TEN thousand Australian internet users are among 4 million worldwide who face a total internet blackout from July 9, thanks to a malicious piece of software that infected their computers without their knowledge.
That is the warning from the Australian Communications and Media Authority, which yesterday issued a statement appealing to internet users to check to see if their computers were infected.
The communications regulator, together with other government agencies, has set up the website dns-ok.gov.au to allow web users to check their computer for the malicious software and remove it if necessary.
Advertisement: Story continues below
The web blackout from July 9 will be enforced by the FBI, which is shutting down several web servers through which infected users' web traffic has been travelling.
It is shutting them down because of an investigation into a sophisticated internet fraud ring that used the servers to manipulate people's web browsing.
The malware changes a user's domain name system (DNS) settings, diverting all web requests through servers that the FBI seized in November, but has been temporarily maintaining to ensure internet services were not disrupted. This maintenance will finish on July 9, meaning computers still infected will face internet troubles.
''It is likely that users infected will be unable to connect to the internet when the temporary DNS solution is switched off,'' the dns-ok.gov.au website states.
Bruce Matthews, manager of the ACMA's e-Security division, said that since November last year, the watchdog had seen more than 10,000 Australian internet users infected with the ''DNSChanger'' malware.
Mr Matthews said the ACMA had worked with Australian internet services providers to try to reduce the number of infected users since.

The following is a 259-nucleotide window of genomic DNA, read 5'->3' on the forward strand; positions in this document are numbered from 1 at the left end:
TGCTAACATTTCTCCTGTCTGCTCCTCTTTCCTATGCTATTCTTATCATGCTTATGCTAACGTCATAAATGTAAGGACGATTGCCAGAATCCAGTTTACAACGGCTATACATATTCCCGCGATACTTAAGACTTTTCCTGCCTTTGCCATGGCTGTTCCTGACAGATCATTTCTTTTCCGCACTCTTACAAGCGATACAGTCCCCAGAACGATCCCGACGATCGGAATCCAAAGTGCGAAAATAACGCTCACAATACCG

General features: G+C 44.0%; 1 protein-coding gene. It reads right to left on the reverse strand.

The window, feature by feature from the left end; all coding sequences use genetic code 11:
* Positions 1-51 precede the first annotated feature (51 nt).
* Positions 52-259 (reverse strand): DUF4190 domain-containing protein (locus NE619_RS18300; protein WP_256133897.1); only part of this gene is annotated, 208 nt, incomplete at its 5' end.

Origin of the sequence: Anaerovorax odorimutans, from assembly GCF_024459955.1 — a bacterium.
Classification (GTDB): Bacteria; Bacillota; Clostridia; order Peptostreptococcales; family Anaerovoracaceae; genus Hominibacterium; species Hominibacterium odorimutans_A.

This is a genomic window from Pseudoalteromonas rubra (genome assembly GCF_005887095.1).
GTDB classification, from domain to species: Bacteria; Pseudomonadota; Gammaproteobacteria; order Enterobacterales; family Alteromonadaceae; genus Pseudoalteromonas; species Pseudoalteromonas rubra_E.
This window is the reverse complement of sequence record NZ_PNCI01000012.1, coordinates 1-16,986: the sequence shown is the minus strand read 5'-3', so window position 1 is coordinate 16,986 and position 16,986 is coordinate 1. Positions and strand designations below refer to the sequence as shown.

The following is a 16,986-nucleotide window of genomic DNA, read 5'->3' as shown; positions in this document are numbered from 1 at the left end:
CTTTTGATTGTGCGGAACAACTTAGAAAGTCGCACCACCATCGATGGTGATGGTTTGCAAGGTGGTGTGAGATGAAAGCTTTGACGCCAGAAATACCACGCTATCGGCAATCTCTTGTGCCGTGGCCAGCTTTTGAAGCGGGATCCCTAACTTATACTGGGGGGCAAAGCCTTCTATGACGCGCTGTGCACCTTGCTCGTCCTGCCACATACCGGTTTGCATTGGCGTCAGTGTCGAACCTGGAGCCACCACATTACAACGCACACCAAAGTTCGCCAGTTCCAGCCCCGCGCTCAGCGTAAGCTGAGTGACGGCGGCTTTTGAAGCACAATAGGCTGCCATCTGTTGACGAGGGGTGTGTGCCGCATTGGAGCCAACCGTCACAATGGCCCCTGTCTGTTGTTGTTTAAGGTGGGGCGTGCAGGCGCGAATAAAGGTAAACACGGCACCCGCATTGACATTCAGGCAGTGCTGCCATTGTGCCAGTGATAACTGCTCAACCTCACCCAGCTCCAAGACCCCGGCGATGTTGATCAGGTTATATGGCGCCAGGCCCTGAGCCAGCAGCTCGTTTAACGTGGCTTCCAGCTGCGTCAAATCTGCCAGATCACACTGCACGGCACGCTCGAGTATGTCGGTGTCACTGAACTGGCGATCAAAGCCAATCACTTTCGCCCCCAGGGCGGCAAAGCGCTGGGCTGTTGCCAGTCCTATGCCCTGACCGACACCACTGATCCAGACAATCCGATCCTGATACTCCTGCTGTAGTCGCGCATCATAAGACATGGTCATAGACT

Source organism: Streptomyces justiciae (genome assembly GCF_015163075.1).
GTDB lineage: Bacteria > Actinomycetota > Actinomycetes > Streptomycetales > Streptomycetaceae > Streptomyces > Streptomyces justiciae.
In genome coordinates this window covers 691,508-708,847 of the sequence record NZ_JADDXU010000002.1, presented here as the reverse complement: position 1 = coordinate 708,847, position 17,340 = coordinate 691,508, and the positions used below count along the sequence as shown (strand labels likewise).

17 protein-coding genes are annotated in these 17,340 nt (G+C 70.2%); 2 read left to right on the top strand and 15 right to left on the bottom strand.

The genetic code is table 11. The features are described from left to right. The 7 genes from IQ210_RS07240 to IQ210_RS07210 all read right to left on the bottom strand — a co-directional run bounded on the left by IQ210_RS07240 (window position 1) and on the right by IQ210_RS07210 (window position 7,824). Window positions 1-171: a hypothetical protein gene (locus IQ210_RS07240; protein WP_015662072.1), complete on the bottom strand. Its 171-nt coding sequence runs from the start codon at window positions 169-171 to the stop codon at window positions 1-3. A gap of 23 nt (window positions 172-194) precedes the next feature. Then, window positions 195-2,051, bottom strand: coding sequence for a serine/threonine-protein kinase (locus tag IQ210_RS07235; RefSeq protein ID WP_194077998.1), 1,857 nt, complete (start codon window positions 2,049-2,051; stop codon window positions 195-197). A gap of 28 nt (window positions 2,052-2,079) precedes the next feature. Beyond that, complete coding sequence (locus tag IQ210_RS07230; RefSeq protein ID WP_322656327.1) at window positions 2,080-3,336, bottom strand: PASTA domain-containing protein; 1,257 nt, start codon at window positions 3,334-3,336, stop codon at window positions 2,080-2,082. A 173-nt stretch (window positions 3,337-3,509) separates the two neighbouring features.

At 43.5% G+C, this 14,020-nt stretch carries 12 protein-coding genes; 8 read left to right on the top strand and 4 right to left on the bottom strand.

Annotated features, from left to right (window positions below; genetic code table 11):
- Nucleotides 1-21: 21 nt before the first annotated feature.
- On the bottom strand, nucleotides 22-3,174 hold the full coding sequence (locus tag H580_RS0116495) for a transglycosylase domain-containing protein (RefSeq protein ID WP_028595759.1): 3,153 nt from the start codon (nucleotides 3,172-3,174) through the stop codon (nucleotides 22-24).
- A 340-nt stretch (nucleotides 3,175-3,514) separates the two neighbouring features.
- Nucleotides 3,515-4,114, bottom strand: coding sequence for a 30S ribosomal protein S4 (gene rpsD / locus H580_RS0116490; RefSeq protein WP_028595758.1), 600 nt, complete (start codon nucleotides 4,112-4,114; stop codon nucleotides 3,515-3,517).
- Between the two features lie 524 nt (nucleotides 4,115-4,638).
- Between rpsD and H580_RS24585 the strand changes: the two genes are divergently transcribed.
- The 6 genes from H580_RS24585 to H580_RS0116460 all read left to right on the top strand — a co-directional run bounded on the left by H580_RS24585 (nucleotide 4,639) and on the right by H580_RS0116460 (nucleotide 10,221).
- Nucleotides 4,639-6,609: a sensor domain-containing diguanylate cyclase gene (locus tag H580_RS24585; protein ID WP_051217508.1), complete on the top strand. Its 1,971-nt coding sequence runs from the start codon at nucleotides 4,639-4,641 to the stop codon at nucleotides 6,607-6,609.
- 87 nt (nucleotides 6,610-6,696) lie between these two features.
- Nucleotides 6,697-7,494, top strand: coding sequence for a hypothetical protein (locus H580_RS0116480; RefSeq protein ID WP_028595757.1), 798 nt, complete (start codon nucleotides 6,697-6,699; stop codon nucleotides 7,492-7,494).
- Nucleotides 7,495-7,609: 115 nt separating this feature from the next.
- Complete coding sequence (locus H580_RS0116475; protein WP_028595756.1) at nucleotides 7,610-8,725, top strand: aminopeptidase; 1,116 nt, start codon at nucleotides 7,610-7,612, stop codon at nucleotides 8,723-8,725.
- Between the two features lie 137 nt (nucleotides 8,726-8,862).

But the number had been reduced by only a few thousand since November.
He said the way in which users were most commonly infected by the malware included opening malicious attachments in emails and visiting suspect websites through links included in an email.
Paul Ducklin, of the security firm Sophos, said users may have been infected by the malware in the past, and may have removed it, but could still face problems on July 9 if they did not change their DNS settings.
''So it's important to remember that even if your anti-virus gives you a clean bill of health about malware infection, you might nevertheless still be affected by a lingering side-effect of the malware,'' he said.
Code: Select all
The FBI is the worlds policeman now?
I thought they were an American law enforcement agency--I don't see how they would have authority to, say, shut down my ISP in Australia.
Block it off from US content if it needs to, but leave the rest alone. IMO
Don't they have better things to do ?
FBI targets thousands of Aussie internet users in Fraud sting over malicious software
March 30, 2012 9:18AM
Ten thousand Aussie internet users hit
FBI will shut down affected servers in blackout
AT least ten thousand Australian internet users have been caught up in an international fraud ring and face having their internet shut off by the FBI.
The affected users will be hit by a worldwide internet blackout involving four million internet connections after their computers were affected by malicious software, reports the Sydney Morning Herald.
The planned blackout will be the result of the FBI shutting down certain servers as part of their investigation into manipulated web browsing.
The servers which the software was routing people's browsing through, manipulated browsing habits and diverted all traffic through the fraud rings servers, according to the FBI.
The Australian Communications and Media Authority has
for how to check if you are infected and how to remove the software.
Code: Select all